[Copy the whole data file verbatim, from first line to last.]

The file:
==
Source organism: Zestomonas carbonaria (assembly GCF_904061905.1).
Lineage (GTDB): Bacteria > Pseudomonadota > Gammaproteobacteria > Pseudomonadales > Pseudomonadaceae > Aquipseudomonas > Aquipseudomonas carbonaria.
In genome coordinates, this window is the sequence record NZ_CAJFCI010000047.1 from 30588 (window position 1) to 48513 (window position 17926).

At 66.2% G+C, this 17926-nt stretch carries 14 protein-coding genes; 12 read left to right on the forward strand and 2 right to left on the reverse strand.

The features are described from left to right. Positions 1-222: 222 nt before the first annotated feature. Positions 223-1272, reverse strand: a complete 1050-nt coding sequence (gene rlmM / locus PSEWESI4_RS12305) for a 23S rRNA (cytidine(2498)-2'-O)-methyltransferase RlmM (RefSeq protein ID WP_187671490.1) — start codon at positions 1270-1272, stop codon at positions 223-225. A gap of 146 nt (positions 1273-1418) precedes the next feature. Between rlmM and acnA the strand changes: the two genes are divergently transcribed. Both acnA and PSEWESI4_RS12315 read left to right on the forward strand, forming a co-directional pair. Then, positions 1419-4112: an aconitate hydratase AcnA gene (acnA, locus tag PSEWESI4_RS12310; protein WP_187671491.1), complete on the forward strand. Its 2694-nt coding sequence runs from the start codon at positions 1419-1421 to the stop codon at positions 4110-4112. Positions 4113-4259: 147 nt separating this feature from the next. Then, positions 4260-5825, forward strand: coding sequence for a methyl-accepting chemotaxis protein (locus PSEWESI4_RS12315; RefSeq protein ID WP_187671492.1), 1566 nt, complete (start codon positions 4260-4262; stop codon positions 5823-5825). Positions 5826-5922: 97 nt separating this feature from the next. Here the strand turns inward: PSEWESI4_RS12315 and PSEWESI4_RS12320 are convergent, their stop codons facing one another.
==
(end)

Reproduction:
Source organism: Zestomonas carbonaria (assembly GCF_904061905.1).
Lineage (GTDB): Bacteria > Pseudomonadota > Gammaproteobacteria > Pseudomonadales > Pseudomonadaceae > Aquipseudomonas > Aquipseudomonas carbonaria.
In genome coordinates, this window is the sequence record NZ_CAJFCI010000047.1 from 30588 (window position 1) to 48513 (window position 17926).

At 66.2% G+C, this 17926-nt stretch carries 14 protein-coding genes; 12 read left to right on the forward strand and 2 right to left on the reverse strand.

The features are described from left to right. Positions 1-222: 222 nt before the first annotated feature. Positions 223-1272, reverse strand: a complete 1050-nt coding sequence (gene rlmM / locus PSEWESI4_RS12305) for a 23S rRNA (cytidine(2498)-2'-O)-methyltransferase RlmM (RefSeq protein ID WP_187671490.1) — start codon at positions 1270-1272, stop codon at positions 223-225. A gap of 146 nt (positions 1273-1418) precedes the next feature. Between rlmM and acnA the strand changes: the two genes are divergently transcribed. Both acnA and PSEWESI4_RS12315 read left to right on the forward strand, forming a co-directional pair. Then, positions 1419-4112: an aconitate hydratase AcnA gene (acnA, locus tag PSEWESI4_RS12310; protein WP_187671491.1), complete on the forward strand. Its 2694-nt coding sequence runs from the start codon at positions 1419-1421 to the stop codon at positions 4110-4112. Positions 4113-4259: 147 nt separating this feature from the next. Then, positions 4260-5825, forward strand: coding sequence for a methyl-accepting chemotaxis protein (locus PSEWESI4_RS12315; RefSeq protein ID WP_187671492.1), 1566 nt, complete (start codon positions 4260-4262; stop codon positions 5823-5825). Positions 5826-5922: 97 nt separating this feature from the next. Here the strand turns inward: PSEWESI4_RS12315 and PSEWESI4_RS12320 are convergent, their stop codons facing one another.